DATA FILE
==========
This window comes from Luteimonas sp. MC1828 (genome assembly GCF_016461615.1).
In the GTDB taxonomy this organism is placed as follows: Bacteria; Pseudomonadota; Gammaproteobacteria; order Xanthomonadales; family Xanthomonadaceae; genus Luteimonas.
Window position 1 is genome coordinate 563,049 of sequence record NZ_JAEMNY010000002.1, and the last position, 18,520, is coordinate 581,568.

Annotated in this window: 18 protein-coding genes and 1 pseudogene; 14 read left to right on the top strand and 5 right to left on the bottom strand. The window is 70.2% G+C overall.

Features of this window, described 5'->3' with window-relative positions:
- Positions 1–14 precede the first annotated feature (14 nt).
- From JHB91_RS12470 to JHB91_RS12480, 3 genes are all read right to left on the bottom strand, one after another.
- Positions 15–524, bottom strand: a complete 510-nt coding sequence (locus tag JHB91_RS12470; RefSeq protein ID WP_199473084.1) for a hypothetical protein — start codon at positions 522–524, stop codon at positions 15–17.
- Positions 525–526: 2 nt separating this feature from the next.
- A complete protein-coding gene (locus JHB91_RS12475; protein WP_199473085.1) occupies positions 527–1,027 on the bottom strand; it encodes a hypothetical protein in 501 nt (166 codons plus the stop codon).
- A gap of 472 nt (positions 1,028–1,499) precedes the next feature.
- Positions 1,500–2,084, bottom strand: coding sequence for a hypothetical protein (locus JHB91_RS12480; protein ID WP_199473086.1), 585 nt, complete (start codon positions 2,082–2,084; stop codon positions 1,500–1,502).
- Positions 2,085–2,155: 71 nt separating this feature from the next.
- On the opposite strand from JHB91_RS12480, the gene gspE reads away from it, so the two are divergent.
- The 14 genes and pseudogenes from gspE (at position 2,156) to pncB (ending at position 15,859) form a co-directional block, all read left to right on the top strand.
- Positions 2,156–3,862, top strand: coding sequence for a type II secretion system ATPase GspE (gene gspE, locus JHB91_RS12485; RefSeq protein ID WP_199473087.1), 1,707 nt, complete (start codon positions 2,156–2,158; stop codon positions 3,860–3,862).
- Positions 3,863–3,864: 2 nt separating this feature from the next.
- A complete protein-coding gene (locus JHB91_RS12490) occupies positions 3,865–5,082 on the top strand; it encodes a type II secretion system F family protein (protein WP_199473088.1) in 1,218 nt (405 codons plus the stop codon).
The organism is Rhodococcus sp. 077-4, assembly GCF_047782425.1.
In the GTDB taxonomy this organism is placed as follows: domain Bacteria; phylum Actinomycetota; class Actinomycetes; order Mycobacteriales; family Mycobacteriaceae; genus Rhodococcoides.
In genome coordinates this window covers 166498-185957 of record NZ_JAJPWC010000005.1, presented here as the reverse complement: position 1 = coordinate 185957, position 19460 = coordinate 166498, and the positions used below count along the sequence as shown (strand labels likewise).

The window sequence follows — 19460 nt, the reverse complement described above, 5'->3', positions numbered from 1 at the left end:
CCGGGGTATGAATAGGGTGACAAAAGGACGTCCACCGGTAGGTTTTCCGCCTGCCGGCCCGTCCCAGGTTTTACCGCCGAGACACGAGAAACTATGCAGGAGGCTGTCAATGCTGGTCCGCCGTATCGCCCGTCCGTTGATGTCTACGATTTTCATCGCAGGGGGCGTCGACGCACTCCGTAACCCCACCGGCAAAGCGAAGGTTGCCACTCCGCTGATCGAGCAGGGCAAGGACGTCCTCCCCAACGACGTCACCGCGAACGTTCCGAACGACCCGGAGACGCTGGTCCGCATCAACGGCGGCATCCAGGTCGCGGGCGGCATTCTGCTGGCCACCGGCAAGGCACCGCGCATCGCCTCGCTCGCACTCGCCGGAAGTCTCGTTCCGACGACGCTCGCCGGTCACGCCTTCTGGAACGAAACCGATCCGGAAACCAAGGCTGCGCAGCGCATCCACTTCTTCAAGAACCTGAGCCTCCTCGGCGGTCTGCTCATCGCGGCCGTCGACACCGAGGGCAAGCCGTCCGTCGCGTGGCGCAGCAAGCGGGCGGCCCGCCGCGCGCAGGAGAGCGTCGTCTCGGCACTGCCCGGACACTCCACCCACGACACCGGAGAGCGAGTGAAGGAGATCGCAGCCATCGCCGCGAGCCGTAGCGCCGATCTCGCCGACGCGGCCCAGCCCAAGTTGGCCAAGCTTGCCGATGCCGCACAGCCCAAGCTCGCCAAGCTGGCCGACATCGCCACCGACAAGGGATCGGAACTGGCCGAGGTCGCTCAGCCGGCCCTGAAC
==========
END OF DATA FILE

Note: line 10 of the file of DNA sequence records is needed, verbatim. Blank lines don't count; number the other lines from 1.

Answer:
- A complete protein-coding gene (locus JHB91_RS12475; protein WP_199473085.1) occupies positions 527–1,027 on the bottom strand; it encodes a hypothetical protein in 501 nt (166 codons plus the stop codon).